Google Halts Galaxy Nexus Sales In Wake Of Injunction, Has Software Update On The Way

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Apple recently secured a preliminary injunction against sales of the Samsung-made Galaxy Nexus in the US. Google fought for the court to reconsider, but the initial ruling has ended up standing. With little other option, it looks like Google found itself forced to comply and has subsequently halted sales of the Galaxy Nexus through the Google Play store. That’s not the end of this story, though, and it looks like a work-around is nearly ready for release that could nip this whole injunction problem in the bud.

Overnight, Google pulled the Galaxy Nexus from active sales, now displaying a “coming soon” message, instead. Google took the opportunity to also add some text alluding to the coming release of Android 4.1 Jelly Bean for the handset.

Apple’s injunction against Google arrived with the court ruling that the GNex likely violated four of Apple’s patents, but only a single one was used in the court’s decision to grant the injunction. That means that Google stands to potentially be able to wiggle out of these restrictions by simply modifying the phone to no longer violate that one specific patent; in this case, we’re dealing with Apple’s claim over universal search.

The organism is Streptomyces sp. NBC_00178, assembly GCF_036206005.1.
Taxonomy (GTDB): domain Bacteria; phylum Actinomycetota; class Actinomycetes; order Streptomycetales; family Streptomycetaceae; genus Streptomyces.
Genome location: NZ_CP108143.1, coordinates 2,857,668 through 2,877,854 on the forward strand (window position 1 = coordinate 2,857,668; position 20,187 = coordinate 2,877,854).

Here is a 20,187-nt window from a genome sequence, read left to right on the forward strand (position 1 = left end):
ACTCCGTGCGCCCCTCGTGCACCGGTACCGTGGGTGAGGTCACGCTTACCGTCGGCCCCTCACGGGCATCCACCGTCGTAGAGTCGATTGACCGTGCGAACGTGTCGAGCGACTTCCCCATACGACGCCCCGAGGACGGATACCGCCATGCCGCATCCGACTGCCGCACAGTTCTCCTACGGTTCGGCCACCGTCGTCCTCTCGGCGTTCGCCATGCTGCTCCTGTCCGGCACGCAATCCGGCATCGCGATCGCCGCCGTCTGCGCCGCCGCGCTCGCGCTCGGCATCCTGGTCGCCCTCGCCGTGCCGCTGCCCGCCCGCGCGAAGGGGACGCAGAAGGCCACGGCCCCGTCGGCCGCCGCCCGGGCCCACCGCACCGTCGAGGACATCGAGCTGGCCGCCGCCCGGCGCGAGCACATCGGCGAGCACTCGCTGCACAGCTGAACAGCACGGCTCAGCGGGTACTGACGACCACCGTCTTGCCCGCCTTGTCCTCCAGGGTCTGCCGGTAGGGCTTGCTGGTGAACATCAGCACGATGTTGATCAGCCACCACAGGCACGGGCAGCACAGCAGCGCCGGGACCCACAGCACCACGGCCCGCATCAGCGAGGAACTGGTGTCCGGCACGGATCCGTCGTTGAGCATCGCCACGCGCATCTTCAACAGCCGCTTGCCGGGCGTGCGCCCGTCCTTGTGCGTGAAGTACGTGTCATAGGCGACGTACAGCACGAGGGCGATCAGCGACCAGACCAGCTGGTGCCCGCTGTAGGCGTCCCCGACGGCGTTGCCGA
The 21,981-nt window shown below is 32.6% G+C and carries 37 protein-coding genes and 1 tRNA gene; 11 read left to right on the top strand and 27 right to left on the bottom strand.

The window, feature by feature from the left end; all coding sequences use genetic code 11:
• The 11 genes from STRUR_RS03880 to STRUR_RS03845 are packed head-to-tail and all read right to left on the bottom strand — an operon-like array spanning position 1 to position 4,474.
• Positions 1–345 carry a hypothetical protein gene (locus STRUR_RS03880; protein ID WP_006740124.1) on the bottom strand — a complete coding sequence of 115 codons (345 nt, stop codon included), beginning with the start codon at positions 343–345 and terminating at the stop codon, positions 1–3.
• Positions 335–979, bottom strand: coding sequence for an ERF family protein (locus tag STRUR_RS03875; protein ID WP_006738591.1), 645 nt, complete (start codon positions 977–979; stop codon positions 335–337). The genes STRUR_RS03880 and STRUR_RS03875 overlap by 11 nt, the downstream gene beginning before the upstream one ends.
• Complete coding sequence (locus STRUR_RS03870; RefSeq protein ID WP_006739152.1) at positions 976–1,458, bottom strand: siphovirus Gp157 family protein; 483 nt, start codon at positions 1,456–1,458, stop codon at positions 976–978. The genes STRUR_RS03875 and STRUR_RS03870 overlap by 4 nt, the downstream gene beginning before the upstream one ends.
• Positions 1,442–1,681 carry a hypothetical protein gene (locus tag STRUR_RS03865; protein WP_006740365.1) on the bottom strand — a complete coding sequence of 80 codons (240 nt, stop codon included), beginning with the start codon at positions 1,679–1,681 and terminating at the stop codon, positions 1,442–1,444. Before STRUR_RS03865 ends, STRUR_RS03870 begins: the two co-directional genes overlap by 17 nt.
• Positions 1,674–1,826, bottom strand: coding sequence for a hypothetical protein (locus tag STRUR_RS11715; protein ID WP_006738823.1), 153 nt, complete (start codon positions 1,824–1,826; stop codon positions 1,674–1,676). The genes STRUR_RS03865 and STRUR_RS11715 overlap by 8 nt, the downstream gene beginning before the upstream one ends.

Reportedly, Google and Samsung have already cooked-up a Galaxy Nexus update that will remove the offending feature, freeing it to go back up for sale. Google has called the release of this patch imminent.

Even with this action appearing to acquiesce to Apple’s claims, Google’s not done fighting, and will likely challenge Apple’s universal search patent itself.

Update: Google has confirmed that the phone will return for sale next week, with Jelly Bean in tow, but has yet to officially confirm that the injunction was responsible for the temporary halt of sales, nor comment further on this supposed software patch.

Source: AllThingsD
Via: BGR

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About The Author
Stephen Schenck
Stephen has been writing about electronics since 2008, which only serves to frustrate him that he waited so long to combine his love of gadgets and his degree in writing. In his spare time, he collects console and arcade game hardware, is a motorcycle enthusiast, and enjoys trapping blue crabs. Stephen's first mobile device was a 624 MHz Dell Axim X30, which he's convinced is still a viable platform. Stephen longs for a market where phones are sold independently of service, and bandwidth is cheap and plentiful; he's not holding his breath. In the meantime, he devours smartphone news and tries to sort out the juicy bitsRead more about Stephen Schenck!